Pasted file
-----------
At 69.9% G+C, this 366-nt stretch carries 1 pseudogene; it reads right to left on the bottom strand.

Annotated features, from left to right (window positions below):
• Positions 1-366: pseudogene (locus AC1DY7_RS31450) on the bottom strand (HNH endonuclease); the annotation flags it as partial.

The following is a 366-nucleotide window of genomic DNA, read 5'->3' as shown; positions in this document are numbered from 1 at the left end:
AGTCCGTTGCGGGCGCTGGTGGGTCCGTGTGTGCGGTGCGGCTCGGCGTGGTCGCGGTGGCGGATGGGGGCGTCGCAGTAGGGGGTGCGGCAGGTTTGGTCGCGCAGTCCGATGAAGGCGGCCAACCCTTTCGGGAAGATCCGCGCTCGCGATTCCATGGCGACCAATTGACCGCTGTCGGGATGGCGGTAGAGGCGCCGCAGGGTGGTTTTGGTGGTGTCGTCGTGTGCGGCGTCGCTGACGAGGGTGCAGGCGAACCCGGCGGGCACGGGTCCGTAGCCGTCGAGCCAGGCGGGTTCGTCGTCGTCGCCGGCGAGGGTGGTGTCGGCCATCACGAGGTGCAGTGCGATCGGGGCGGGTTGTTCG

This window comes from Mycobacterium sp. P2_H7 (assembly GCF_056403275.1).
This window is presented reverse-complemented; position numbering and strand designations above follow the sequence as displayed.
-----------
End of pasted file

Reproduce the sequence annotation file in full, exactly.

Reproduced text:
At 69.9% G+C, this 366-nt stretch carries 1 pseudogene; it reads right to left on the bottom strand.

Annotated features, from left to right (window positions below):
• Positions 1-366: pseudogene (locus AC1DY7_RS31450) on the bottom strand (HNH endonuclease); the annotation flags it as partial.

The following is a 366-nucleotide window of genomic DNA, read 5'->3' as shown; positions in this document are numbered from 1 at the left end:
AGTCCGTTGCGGGCGCTGGTGGGTCCGTGTGTGCGGTGCGGCTCGGCGTGGTCGCGGTGGCGGATGGGGGCGTCGCAGTAGGGGGTGCGGCAGGTTTGGTCGCGCAGTCCGATGAAGGCGGCCAACCCTTTCGGGAAGATCCGCGCTCGCGATTCCATGGCGACCAATTGACCGCTGTCGGGATGGCGGTAGAGGCGCCGCAGGGTGGTTTTGGTGGTGTCGTCGTGTGCGGCGTCGCTGACGAGGGTGCAGGCGAACCCGGCGGGCACGGGTCCGTAGCCGTCGAGCCAGGCGGGTTCGTCGTCGTCGCCGGCGAGGGTGGTGTCGGCCATCACGAGGTGCAGTGCGATCGGGGCGGGTTGTTCG

This window comes from Mycobacterium sp. P2_H7 (assembly GCF_056403275.1).
This window is presented reverse-complemented; position numbering and strand designations above follow the sequence as displayed.